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V.I. Soldier's Life, Death Get National Media Attention

June 23, 2004 – U.S. Army Pfc and St. Croix son Jason N. Lynch made the front page of The Washington Post on Wednesday in an article describing the last hour in his life, the conditions under which he and his colleagues had been fighting in Iraq, and the response of a number of those colleagues to his death last Friday.
Lynch, the 21-year-old son of Paula Pemberton Lynch and Hubert Lynch, also of St. Croix, was hit by enemy fire at 6:50 p.m. Friday and died less than an hour later in a forward base hospital just north of Baghdad.
Post reporter Edward Cody writes that the 6-foot-2 Lynch "reveled in reggae music and yearned to return to his Caribbean home."
In Iraq, he and his roommate and friend Cpl. Evrod Folkes, 22, a native of Jamaica, would "turn up the volume on their reggae CDs and dream of returning to their islands," the article states. Lynch "would just sit there and listen to it for hours," another friend and colleague, Sgt. Steven Sherrod, 34, of Philadelphia, said.
On Tuesday, the report states, Lynch's fellow soldiers and commanding officers held a memorial service for their fallen comrade. On display were his beige combat boots, the flak helmet he was wearing when he was hit, his M-16 rifle, his Purple Heart and his Bronze Star.
Lt. Col. Steve Bullimore, 43, of St. Joseph, Mo., said "We owe it to Jason, to his family, that his death not be in vain, that his sacrifice not in any way be diminished."
Pfc. Kyle Lautenhiser, 20, from Indiana, took Lynch's place behind a Humvee machine gun after helping get him out of the vehicle and to the medics. At the memorial service, Cody writes, he said: "I am here to tell you about a great person, and a real person. His name was Jason Lynch."
"When the speechmaking was over," Cody writes, "when taps was played, after the rifles were fired in a final tribute, officers and men filed past one by one to salute his photograph."
The Post article states that most of the 513 U.S. military personnel who have died in Iraq since President Bush declared on May 1, 2003, that major combat was over "have died one or two at a time in roadside bombings or skirmishes too small to make headlines back in the States." But for those involved – on the scene and back home – "each casualty has been a large-scale tragedy."
The day that Lynch died, Cody writes, the U.S. forces had been trading fire with insurgents for 14 hours straight in 120-degree heat. "Such missions are expected to continue for months," well after the partial transfer of power to an interim Iraqi government next week, the article states.
Cody reports that it was toward the end of his one-hour shift manning a Humvee-mounted .50-caliber machine gun that Lynch came under fire in the village of Buhriz. "AK-47's started crackling again, just before dusk," the article states, and Lynch responded with machine-gun fire, sticking his head and torso out of the roof of the Humvee to take aim. It was then that a single 7.62mm round "ripped into his right side."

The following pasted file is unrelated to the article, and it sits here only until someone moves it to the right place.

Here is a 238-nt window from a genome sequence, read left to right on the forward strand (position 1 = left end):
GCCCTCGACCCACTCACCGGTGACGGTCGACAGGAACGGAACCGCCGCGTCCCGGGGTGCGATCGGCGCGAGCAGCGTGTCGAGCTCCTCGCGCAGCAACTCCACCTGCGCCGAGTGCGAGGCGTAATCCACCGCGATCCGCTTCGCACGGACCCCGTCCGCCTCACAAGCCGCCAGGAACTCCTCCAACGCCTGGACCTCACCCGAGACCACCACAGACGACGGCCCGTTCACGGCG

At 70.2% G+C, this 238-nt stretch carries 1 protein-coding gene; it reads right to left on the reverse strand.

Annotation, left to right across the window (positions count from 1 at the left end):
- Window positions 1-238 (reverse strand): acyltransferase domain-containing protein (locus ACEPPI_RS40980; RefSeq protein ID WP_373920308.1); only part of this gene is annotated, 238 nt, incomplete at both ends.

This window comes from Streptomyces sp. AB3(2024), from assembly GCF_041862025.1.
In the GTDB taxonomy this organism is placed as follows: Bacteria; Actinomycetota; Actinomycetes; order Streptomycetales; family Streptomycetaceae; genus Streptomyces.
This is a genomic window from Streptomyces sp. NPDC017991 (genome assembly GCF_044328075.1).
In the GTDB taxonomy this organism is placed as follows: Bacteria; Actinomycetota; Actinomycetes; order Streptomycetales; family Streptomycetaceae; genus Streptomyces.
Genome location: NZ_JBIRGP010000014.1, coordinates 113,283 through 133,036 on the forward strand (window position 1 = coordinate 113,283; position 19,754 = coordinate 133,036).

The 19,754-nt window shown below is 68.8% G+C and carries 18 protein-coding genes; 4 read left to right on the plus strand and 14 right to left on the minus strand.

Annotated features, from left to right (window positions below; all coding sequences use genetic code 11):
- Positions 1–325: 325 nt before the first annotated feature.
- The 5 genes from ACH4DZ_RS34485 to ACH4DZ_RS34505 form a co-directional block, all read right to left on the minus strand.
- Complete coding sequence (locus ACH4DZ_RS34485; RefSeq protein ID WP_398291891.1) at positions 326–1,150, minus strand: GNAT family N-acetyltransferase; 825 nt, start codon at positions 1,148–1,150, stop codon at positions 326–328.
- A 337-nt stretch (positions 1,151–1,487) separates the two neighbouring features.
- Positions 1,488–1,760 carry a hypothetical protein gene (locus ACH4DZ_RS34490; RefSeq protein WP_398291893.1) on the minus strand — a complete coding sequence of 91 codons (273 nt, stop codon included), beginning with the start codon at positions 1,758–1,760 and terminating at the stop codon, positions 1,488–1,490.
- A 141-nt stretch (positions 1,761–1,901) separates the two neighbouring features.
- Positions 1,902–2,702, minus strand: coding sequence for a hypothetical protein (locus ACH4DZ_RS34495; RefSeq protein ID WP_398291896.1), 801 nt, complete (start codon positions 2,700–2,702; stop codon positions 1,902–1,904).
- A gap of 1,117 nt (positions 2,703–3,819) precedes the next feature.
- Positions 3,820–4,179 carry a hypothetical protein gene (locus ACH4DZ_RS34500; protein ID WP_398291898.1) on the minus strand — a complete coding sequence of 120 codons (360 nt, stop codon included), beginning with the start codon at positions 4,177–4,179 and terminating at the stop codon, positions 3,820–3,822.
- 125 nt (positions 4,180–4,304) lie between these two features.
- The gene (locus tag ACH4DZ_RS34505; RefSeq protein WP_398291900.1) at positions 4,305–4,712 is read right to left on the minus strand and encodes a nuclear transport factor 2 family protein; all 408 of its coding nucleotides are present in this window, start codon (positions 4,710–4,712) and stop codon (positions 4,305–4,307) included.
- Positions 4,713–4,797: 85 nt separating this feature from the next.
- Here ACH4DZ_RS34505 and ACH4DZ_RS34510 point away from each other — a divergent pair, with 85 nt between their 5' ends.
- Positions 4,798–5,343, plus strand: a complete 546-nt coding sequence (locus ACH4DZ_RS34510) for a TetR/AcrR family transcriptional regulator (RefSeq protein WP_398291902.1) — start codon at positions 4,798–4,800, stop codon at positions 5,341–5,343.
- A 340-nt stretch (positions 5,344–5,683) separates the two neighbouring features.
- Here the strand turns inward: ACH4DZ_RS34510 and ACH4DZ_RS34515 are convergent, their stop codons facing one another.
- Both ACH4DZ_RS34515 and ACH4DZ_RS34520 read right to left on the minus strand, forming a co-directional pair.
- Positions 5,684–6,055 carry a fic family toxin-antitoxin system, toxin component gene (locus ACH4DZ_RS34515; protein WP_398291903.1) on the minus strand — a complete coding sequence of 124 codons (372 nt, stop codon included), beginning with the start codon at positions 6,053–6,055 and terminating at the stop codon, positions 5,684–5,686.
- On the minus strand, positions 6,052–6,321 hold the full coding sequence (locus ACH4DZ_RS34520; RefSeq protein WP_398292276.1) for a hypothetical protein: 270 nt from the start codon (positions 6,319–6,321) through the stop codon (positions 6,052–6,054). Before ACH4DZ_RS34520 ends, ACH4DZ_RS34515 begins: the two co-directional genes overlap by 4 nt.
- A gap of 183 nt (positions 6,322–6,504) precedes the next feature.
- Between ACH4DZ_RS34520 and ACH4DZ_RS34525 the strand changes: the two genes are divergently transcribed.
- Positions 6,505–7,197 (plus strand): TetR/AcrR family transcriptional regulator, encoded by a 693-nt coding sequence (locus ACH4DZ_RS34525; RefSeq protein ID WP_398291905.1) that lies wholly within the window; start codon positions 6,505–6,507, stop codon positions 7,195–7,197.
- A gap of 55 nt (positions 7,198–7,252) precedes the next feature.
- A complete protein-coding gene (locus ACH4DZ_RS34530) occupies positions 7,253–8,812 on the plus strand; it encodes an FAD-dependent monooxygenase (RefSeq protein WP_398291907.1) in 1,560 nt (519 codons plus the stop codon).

Others in the vehicle pulled Lynch to safety and called for medics. Within moments Lynch was being examined by Spec. Michael Miranda, 21, of Roma, Texas, and Pfc. Stu Eubanks, 22, of Lakeland, Fla., who found the single bullet hole and signs of heavy bleeding. Enemy fire exploding around them, they moved Lynch onto a litter and carried him to the nearby command center, where they started him on intravenous fluids to compensate for blood loss.
"About a minute into it, he started going into shock," Eubanks said later, according to the Post. They put him on a respirator and placed him in an armored vehicle for transport to a pickup point and transfer to a Humvee ambulance for a 20-minute drive to the forward base hospital.
In the ambulance, "in a triumph of military bureaucracy," Cody writes, Lynch was able to give Sgt. Maria Kammerer, 21, of Houston, the last four digits of his Social Security number — a requirement to get the paperwork started for his care at the base hospital.
Kammerer told the Post that Lynch died within a half-hour of his arrival there.
To read the full article, go to the online edition of The Washington Post.
On the right-hand side of that same page of the WashingtonPost.Com site is a link to "A Soldier's Story," Post photographer Andrea Bruce Woodall's "Photo Gallery" slide show of images taken in the days after Lynch's death. They include graphic scenes of fellow soldiers wounded in subsequent firefights and comments about the relationships some of them had with Lynch. Also shown is a framed portrait of Lynch bearing his name, date of birth, date of death and the words "Our brother in arms, you will not be forgotten."

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